Notwithstanding any other section in this part, at any time after VA issues a decision on a claim, if VA receives or associates with the claims file relevant official service department records that existed and had not been associated with the claims file when VA first decided the claim, VA will reconsider the claim, notwithstanding paragraph (a) of this section.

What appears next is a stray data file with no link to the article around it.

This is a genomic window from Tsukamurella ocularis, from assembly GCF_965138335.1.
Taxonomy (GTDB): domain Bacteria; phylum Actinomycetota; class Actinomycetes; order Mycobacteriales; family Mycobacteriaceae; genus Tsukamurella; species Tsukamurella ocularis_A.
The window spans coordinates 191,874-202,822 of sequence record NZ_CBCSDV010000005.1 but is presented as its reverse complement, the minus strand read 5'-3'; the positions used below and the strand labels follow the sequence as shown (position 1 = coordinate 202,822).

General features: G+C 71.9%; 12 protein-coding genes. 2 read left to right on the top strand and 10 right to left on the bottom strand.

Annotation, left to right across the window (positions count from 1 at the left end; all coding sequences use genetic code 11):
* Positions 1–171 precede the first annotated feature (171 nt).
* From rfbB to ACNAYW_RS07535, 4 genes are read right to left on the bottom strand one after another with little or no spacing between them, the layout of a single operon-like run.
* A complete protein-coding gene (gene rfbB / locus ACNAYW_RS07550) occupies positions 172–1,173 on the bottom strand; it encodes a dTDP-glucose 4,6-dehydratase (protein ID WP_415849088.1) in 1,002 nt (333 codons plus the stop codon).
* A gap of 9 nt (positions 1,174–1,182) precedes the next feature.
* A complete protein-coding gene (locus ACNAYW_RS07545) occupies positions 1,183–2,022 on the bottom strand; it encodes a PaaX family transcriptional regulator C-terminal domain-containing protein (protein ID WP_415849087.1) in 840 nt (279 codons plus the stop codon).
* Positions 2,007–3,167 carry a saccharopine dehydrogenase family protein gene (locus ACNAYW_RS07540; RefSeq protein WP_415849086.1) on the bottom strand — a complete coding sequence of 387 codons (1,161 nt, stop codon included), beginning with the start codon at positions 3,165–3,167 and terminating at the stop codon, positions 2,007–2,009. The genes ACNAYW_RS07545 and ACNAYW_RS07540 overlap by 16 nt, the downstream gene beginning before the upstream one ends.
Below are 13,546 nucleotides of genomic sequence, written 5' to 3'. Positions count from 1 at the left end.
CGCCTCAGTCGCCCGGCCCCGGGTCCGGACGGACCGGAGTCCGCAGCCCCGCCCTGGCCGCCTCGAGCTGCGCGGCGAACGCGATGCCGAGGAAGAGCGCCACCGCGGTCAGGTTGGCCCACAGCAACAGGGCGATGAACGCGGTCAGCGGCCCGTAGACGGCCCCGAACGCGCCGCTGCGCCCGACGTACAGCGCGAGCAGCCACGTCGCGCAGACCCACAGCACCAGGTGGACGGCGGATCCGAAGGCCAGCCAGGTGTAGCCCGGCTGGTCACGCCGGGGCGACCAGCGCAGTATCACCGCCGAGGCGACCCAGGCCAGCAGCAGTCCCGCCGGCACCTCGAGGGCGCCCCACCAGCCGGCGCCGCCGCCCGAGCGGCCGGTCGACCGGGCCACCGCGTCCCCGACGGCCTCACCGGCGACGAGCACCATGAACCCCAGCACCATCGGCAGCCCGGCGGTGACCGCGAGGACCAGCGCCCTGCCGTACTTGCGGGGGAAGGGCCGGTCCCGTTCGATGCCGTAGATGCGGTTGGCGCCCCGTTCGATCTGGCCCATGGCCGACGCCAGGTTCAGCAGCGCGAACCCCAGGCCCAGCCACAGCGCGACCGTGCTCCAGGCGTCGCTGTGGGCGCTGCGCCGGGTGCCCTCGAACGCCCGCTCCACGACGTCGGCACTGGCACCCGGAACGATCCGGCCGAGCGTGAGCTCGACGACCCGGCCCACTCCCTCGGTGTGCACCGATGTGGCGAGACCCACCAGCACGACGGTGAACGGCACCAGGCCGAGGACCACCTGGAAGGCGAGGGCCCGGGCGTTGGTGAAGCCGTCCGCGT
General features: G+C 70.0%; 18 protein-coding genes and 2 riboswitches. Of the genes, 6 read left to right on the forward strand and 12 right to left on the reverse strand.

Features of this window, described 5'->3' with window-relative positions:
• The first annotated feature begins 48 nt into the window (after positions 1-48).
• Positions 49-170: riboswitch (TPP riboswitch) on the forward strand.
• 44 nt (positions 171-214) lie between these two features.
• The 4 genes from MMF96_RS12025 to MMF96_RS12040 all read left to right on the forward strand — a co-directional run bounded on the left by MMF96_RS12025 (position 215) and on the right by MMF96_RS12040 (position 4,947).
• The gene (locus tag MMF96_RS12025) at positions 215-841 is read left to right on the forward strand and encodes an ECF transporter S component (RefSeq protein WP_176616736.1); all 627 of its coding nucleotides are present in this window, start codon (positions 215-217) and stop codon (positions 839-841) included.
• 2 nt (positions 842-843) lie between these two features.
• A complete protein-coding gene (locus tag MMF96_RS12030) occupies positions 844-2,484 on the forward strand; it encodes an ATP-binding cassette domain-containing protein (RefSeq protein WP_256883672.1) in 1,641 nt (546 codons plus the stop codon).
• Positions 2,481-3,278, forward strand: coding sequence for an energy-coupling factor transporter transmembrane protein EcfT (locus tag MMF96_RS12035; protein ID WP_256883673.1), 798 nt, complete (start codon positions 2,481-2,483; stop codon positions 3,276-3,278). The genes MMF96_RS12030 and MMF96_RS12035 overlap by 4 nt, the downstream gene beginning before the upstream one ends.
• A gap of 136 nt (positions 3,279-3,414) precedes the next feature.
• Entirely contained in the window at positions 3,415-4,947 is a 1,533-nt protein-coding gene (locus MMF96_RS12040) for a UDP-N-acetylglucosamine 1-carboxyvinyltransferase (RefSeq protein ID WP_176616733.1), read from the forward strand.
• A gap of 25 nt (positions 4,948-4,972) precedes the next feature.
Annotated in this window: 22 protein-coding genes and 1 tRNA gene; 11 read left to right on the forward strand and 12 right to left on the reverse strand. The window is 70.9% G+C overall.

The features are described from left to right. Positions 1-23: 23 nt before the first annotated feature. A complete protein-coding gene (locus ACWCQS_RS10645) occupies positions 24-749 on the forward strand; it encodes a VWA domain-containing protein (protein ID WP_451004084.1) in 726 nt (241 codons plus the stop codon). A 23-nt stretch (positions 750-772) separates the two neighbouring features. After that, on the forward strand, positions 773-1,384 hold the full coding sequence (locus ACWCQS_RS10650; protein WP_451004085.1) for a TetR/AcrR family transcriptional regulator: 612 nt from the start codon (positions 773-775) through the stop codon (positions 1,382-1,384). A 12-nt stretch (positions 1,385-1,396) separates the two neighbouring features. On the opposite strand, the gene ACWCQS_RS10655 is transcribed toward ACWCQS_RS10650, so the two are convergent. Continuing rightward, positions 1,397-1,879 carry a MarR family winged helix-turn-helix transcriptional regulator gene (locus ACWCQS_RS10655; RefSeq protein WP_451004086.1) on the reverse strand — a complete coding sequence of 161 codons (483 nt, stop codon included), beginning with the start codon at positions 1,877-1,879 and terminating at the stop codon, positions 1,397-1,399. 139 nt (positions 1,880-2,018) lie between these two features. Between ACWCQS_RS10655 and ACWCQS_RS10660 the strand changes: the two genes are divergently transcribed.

VA ran into a roadblock in Emerson v McDonald by saying any prior claim to be reconsidered had to have been denied before §3.156(c)(1) kicked in. In this case, the VLJ said all Butch’s claims had been granted and there was nothing to reconsider-formal or informal. Again, this is the wrong legal standard of review. “At any time” means even if we find more records or medals again in 2035, we still get a reconsideration of it. The outcome of the original claim is immaterial to the point of the reconsideration. The new records automatically pull the hand grenade pin on any reconsideration. Thus, when I submitted proof of a retroactive Purple Heard Medal in 2014, VA was automatically required to pull out Butch’s claims file and take a gander at what his combat posture was in 1970 and reconsider the 1970 claim. It would be error not to. And, once again with the submission of new personnel records and another DD 215 showing the Combat Infantryman Badge with the new reopening in March 2015, VA was yet again required to reconsider 1970. And, yet again in October 2016, with the submission of the General Court Martial records, yet another §3.156(c) reconsideration was required. The big document dump at the DRO review on February 22, 2017 was to really impress these folks with the applicability of §3.156(c)(1). Not one decision from the reopening to the last in 2018 mentioned any reconsideration of the applicability of §3.156(c)(1)-let alone (c)(3) or (4). The Court is going to notice this. The Court is also going to spot that Seattle professes to have done the reconsideration. The new George v Shulkin (Wilkie) decision in March of 2020 points out the discussion in Vigil v. Peake about there needing to be evidence of a reconsideration in the record. Just saying “Yep. We reconsidered it.” without some blatant evidence of same is not sufficient to prove you did any recon in the Court’s eyes.